Wired.com

Climate Models Trump Financial Models Phew!
While earth scientists and investment bankers both employ data-heavy computer models, climate models are on much firmer ground than their shaky financial counterparts.

Wired.com

How to Camp With Less Gear
With all the gear you pack up for your camping trip, sometimes you forget what camping is all about. These hardcore tips from Les Stroud of TV's Survivorman should strip us back down to just the essentials and get us back to nature.

Wired.com

South African Electric Car the Crown Joule of Paris Auto Show
On the 15th anniversary of Nelson Mandela receiving the Nobel Peace Prize, South Africa is gaining attention for another world-friendly achievement: This time, it's an electric car from Cape Town-based Optimal Energy.

Wired.com

Real Ad Men Talk About Mad Men
Every week on AMC TV's Mad Men, the men and women at Sterling Cooper create and design retro 1960s ad campaigns, all while obsessively chain-smoking, drinking and womanizing. Wired.com asks a real-world ad man about the show?s realism and relevance to the advertising industry today.

Wired.com

'Doctor Who' No. 1 Gal Pal Shares Secrets of Sarah Jane's Success
Actress Elisabeth Sladen has played The Doctor's companion at various times since the '70s, becoming the lovable British equivalent of sci-fi legends like William Shatner or Leonard Nimoy. The star of hit Who spinoff The Sarah Jane Adventures talks with Wired.com about developing the character over the years.

Wired.com

Windows 7 Will Be Less Annoying Than Vista
Microsoft says it is scaling back the frequency of User Account Control, or UAC, prompts in the next version of Windows. The prompt system, which continually asks users to allow or deny certain actions, is widely seen as an annoyance and is regarded as one of Vista's worst features.

Wired.com

Wal-Mart's DRM Nightmare Just Won't End
Wal-mart has pledged to continue supporting all the digital rights management-infected music it sold to unwitting consumers over the past five years. Unfortunately for the retail giant, it could be haunted by Microsoft's failed DRM system for years to come.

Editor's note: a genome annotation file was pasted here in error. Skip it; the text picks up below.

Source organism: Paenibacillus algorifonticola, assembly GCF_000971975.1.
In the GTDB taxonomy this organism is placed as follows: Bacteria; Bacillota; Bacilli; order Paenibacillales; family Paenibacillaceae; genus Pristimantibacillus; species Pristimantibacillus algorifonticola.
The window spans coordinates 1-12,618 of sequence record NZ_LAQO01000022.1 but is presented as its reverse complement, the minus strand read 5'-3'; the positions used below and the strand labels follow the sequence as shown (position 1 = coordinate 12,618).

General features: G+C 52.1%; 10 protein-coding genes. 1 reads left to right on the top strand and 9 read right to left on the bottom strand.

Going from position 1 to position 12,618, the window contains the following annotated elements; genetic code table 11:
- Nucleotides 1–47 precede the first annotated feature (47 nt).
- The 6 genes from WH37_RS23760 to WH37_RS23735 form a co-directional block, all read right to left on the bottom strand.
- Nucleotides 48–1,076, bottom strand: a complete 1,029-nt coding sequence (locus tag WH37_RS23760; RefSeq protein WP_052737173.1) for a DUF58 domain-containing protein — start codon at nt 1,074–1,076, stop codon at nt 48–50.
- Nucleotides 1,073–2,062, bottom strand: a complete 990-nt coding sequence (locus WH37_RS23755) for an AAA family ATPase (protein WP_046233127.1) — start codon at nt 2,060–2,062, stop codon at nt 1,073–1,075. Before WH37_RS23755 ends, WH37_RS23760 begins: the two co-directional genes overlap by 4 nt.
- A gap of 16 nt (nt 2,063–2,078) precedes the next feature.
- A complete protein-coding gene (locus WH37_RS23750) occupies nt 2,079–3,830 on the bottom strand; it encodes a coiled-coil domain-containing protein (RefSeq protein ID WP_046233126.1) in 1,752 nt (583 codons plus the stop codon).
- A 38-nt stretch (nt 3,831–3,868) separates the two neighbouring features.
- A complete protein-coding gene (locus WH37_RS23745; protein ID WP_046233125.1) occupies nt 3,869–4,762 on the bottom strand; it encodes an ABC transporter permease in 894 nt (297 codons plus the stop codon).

Wired.com

Army Orders Pain Ray Trucks; New Report Shows 'Potential for Death'
After years of testing, the Active Denial System -- the pain ray which drives off rioters with a microwave-like beam -- could finally have its day. The Army is buying five of the truck-mounted systems for $25 million. But the energy weapon may face new hurdles, before it's shipped off to the battlefield; a new report details how the supposedly non-lethal blaster could be turned into a flesh-frying killer.

Wired.com

Wall Street plunges, continuing devastating losses
The devastating selling continues on Wall Street, with investors again dumping stocks in early trading. The Dow Jones industrials, already down 2,271 points in seven sessions, are down more than 300 after dropping nearly 700.

Wired.com

Scientists: Virginia Shark's Pup a 'Virgin Birth'
Scientists have confirmed the second case of a "virgin birth" in a shark. In a study reported Friday in the Journal of Fish Biology, scientists said DNA testing proved that a pup carried by a female Atlantic blacktip shark in the Virginia Aquarium & Marine Science Center contained no genetic material from a male.

Wired.com

Tutorial: Using Adobe Photoshop Lightroom 2
Join Webmonkey as we offer a comprehensive introduction to Adobe Photoshop Lightroom, the powerful photo editing application for professionals and serious amateurs. Lightroom helps you make the most of your DSLR camera, giving you a "digital darkroom" for organizing, tweaking and exporting your RAW image files, producing stunning results along the way.

Wired.com

Flash Clickjacking Vulnerability Exposes Webcams and Mics
Click once in the wrong site and hackers will be able to both see and hear you through your own webcam and mic. The vulnerability is caused by clickjacking, a method of highjacking your mouse clicks. Creepy? We'll show you how to avoid it.

Wired.com

Review: 'Resident Evil: Degeneration' Takes the Zip Out of Zombie Movies